James Cot­ton is a mort­gage spe­cial­ist at L & C (0800 373300; www.lcplc.co.uk).

PLAN­NING

When we built our house, the re­quire­ment for the in­com­ing wa­ter sup­ply was that it must be laid at a min­i­mum depth of 75cm to avoid freez­ing in win­ter and it was sub­ject to in­spec­tion by build­ing con­trol.

My fa­ther lives in a house, which, like mil­lions of oth­ers, has an in­com­ing sup­ply pipe of lead or iron; this is likely to need re­plac­ing soon. A wa­ter com­pany con­trac­tor has pro­posed to lay a plas­tic pipe from the road un­der the drive to the garage door. The new pipe will then run above­ground along the length of the garage floor, through the main wall of the house and con­tinue to the stop­cock in the kitchen.

When ques­tioned, my lo­cal build­ing con­trol of­fice said it was “a bit of a grey area” as it was not their re­spon­si­bil­ity, but also that the pro­posed works made no sense. My fa­ther con­tacted build­ing con­trol in his area, who said it was not their re­spon­si­bil­ity but they would ac­cept what­ever the wa­ter com­pany pro­posed.

While reg­u­la­tions change over the years, what sense can it pos­si­bly make to per­mit re­place­ment wa­ter sup­plies to be laid above ground and over a site where no heat­ing ex­ists? John Win­ter writes: What­ever the le­gal po­si­tion, it seems crazy to me to run a wa­ter main above ground. It is likely to freeze solid in the first win­ter, which will crack the pipe so that it floods when the thaw comes.

Some years ago, dur­ing an ab­nor­mally cold win­ter, many cold wa­ter pipes froze. The re­sult was that leg­is­la­tion was in­tro­duced re­quir­ing the new cold wa­ter sup­plies to houses to be buried 75cm deep, as at that depth the ground is rarely frozen in this coun­try. Such a sen­si­ble re­quire­ment needs lit­tle polic­ing and your build­ing in­spec­tor is prob­a­bly right in say­ing that it is a grey area. Nor­mally pipes are placed 75cm deep as a mat­ter of course, so the build­ing in­spec­tor does not need to be in­volved.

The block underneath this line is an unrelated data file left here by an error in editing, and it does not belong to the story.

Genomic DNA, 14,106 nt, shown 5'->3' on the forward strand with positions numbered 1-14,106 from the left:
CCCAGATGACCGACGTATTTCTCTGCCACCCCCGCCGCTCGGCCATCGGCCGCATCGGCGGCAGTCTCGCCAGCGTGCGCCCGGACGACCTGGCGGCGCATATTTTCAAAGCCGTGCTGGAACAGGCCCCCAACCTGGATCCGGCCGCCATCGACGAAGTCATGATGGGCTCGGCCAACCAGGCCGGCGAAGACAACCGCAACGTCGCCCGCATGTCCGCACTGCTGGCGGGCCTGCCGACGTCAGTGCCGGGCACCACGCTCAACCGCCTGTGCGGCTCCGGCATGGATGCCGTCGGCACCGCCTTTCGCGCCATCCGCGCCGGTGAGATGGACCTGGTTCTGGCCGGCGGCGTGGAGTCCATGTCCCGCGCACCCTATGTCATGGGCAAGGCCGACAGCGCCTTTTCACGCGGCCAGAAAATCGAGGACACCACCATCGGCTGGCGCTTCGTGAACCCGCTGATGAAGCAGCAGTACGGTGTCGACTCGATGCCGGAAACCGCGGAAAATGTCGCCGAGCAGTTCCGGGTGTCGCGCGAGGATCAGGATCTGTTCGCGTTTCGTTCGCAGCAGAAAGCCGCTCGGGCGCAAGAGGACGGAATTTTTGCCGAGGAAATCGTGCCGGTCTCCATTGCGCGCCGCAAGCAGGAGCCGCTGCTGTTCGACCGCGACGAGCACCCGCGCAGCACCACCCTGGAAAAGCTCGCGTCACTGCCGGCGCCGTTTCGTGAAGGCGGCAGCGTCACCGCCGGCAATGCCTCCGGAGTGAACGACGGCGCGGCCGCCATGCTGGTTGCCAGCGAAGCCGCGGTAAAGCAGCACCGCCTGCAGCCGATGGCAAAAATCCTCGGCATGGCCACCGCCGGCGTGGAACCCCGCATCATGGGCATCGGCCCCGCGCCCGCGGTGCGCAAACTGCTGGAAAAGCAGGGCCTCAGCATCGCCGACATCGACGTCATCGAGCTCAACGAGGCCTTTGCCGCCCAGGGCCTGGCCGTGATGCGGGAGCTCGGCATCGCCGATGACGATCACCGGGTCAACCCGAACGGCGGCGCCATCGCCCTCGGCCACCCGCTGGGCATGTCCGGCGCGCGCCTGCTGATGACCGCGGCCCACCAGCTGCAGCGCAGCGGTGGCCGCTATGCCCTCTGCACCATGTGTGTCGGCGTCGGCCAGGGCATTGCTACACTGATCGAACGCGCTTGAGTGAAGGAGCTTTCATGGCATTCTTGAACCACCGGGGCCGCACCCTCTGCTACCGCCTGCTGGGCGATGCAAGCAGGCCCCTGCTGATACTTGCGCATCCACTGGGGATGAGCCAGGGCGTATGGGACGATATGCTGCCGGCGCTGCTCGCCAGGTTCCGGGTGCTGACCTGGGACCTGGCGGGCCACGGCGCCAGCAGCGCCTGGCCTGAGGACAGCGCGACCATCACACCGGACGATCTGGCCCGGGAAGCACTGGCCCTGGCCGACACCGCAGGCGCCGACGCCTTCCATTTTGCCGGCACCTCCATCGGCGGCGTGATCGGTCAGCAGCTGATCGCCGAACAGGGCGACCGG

If your wa­ter com­pany is re­ally rec­om­mend­ing a wa­ter sup­ply pipe laid above ground, then they are be­ing ir­re­spon­si­ble and your fa­ther should not ac­cept it. If he does, he is likely to find him­self with­out wa­ter dur­ing the cold spell and with a frac­tured pipe when the cold spell is over. Some­one is be­ing silly and should be chal­lenged. In fact they are be­ing so silly that I won­der if there is a mis­un­der­stand­ing some­where. If your fa­ther takes his com­plaint to the wa­ter com­pany and gets nowhere, ad­vise him to con­tact Wa­ter UK (www. wa­ter.org.uk, 020 7344 1844).

John Win­ter runs his own ar­chi­tec­tural prac­tice.

THE MAR­KET

I am a di­rec­tor of a com­pany of lease­hold­ers which has ac­quired the right to man­age a block of 20 flats sit­u­ated in a solely res­i­den­tial area. We are now re­spon­si­ble for in­sur­ing the prop­erty (apart, of course, from the con­tents of each in­di­vid­ual flat).

Since it can be an ex­pen­sive out­lay, can you please say how fre­quently, in your opin­ion, it is nec­es­sary to have the prop­erty pro­fes­sion­ally reval­ued for in­sur­ance pur­poses? Is the in­dex-linked fig­ure sug­gested in the re­newal no­tice from the in­sur­ance com­pany suf­fi­ciently ac­cu­rate? Lorna Vestey writes: The As­so­ci­a­tion of Bri­tish In­sur­ers stresses that the vi­tal thing is to have a good pro­fes­sional re­build­ing costs val­u­a­tion at the out­set (note that this is not a mar­ket val­u­a­tion). They ad­vise that, pro­vid­ing you ob­tain cover from a re­spectable in­surer with an in­dex-linked pol­icy, you should not then need to have the build­ing re­assessed un­less sig­nif­i­cant al­ter­ations are made to the fab­ric, for ex­am­ple pent­houses built on the roof. An­nual in­creases pro­posed by the in­surer should take into ac­count the build­ing costs in­dex, which cov­ers raw ma­te­ri­als, etc.

Con­firm with the in­surer that this is in­deed the case. Were I in your po­si­tion I think I would get a re­assess­ment ev­ery 10 years, just to be sure.

Lorna Vestey is a for­mer part­ner of a blue-chip Lon­don es­tate agency.